Brexit - Britain's exit from the EU - is now a definite future reality that will have both positive and negative effects on business in Ireland.
UK and Ireland
The UK is Ireland's largest trading partner, the two countries are ideological, linguistic, and cultural allies within Europe, and they share a major - and unique - land border. Ireland and the UK are somewhat dependant on each other for import-export trade, and there is no doubt that a separation will damage both sides. However, being the only remaining English speaking member of the EU provides Ireland with a USP which is already attracting international companies to relocate their business there. Brexit will offer just as many opportunities for Ireland as it does challenges. One thing is sure, Ireland is bound to feel a British departure more strongly than any other EU member.
Brexit Ireland – Pros
Ireland and the UK are inextricably linked through trade. Although there may be increased tariffs, there will be plenty of behind the scenes agreements to mitigate their impact. The way the UK trades with Ireland in the future will likely not be vastly different. Ireland has become the first choice for companies to relocate their European hubs from the UK. It has set its sights on the financial services market in the wake of Brexit. It is well on the way to replacing London as the home of the European Banking Authority. Major financial companies such as Lloyds of London, Barclays, Bank of America, and Wells Fargo have already relocated their HQs from London to Dublin. Hoping to capitalise on a mass exodus of multinationals from the UK, the IDA has approached thousands of companies to assure them that Ireland’s future remains aligned with the EU.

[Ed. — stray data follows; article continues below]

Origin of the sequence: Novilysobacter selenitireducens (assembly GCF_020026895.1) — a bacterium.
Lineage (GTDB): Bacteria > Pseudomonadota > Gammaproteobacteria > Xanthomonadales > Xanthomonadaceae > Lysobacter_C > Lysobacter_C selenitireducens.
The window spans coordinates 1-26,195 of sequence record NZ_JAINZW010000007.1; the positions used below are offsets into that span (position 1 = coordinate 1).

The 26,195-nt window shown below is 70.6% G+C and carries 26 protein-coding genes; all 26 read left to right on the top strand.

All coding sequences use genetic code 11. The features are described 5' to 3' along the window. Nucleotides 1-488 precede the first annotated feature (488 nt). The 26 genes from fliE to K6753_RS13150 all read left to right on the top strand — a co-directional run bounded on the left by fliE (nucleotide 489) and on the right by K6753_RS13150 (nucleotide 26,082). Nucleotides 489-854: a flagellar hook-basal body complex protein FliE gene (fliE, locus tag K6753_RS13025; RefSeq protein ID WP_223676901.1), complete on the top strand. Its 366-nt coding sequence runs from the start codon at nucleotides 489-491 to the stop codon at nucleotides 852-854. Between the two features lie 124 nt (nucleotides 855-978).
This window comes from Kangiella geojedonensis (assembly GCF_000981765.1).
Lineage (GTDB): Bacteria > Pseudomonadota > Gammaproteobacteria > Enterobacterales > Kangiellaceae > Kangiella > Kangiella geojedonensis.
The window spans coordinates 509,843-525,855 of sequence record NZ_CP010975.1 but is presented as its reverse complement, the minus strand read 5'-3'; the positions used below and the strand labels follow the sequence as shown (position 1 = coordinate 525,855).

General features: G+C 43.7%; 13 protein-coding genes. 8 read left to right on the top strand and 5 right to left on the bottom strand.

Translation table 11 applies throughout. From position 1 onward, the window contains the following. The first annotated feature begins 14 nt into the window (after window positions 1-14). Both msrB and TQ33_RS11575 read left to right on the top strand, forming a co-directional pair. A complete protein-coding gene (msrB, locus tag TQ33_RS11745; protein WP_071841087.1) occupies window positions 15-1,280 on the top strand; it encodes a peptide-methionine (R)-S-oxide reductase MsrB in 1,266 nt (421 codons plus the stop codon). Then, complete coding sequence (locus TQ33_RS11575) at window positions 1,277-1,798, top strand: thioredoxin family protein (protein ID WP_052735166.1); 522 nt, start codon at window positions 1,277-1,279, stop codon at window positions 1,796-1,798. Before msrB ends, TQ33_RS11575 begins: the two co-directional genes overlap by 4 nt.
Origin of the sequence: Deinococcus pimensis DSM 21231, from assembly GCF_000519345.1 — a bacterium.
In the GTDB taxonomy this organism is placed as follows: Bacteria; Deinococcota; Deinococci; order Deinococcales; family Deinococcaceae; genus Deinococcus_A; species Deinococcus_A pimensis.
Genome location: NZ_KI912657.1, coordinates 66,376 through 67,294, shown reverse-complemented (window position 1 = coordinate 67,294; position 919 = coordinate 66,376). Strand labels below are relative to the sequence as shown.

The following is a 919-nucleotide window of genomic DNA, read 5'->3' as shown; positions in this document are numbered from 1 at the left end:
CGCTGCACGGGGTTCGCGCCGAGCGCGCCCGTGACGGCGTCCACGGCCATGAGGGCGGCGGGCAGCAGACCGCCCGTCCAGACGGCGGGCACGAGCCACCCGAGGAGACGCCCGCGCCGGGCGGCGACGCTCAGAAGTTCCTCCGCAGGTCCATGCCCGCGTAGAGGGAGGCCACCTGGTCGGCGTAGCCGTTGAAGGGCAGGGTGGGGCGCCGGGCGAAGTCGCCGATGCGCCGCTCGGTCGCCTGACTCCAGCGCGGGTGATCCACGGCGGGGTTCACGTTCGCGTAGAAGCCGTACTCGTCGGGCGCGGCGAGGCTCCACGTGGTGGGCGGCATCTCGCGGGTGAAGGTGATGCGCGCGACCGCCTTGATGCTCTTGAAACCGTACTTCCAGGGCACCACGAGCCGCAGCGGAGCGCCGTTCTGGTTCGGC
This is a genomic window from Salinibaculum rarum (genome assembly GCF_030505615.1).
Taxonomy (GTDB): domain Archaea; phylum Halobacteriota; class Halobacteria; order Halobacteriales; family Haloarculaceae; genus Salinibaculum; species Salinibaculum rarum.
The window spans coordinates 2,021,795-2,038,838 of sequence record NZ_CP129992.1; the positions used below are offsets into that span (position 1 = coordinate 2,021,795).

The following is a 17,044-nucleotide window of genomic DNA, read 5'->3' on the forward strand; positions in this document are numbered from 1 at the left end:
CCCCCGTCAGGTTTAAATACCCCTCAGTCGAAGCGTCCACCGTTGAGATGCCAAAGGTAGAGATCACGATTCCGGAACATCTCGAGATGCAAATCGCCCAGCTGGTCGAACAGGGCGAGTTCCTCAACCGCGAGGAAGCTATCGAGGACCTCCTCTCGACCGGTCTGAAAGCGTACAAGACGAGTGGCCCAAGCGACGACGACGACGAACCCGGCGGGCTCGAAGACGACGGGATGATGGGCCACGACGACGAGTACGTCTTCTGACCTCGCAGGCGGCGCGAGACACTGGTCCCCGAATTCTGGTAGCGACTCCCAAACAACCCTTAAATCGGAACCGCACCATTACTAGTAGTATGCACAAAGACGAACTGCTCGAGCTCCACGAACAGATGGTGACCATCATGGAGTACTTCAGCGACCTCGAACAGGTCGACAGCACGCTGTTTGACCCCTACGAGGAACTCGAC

Brexit Ireland – Cons
Undoubtedly, there will be some negative impact of Brexit on Ireland. Over 44% of Irelands exports are to the UK. Customs checks will have to be implemented, and tariffs will rise. Both ways. There is a risk of regulatory divergence and increased border costs. Not to mention possible political unrest. The UK acts as a sort of ‘land bridge’ for products travelling to Europe, so trade with other European countries will be affected. Business analysts expect the economy as a whole to contract by as much as 2.8%. Luckily, this retraction should not have an impact on the wages of highly skilled workers. Highly skilled migrants from the EU will be in increased demand as the recruitment of UK workers diminishes.
Brexit Ireland – Expats
Ireland is facing a period of economic uncertainty, as are all EU countries. Brexit may have a silver lining for expats working in Ireland. As an EU country, immigration procedures remain the same for EU nationals. Where a job applicant may have had to compete with UK citizens in the past. In the future, this is likely to be significantly less. Sectors such as medical technology and pharmaceuticals, where common EU regulation is vital, are now looking to Ireland as their new base in the EU. Ireland continues to have one of the most attractive investment climates in the EU, due to its close links with the UK and the US and its low corporate taxes. It seems like the obvious choice to become a major European hub for multinationals, creating thousands of new job opportunities for young professionals.
Brexit Ireland – Mundialz
While Ireland continues to negotiate its future relationship with the UK, Mundialz is working with Irish companies poised to capitalise on the positive impacts of Brexit on Ireland. Unlike other job platforms, we continue to support you beyond a successful hire. We are here to help you navigate the unchartered waters of an international career.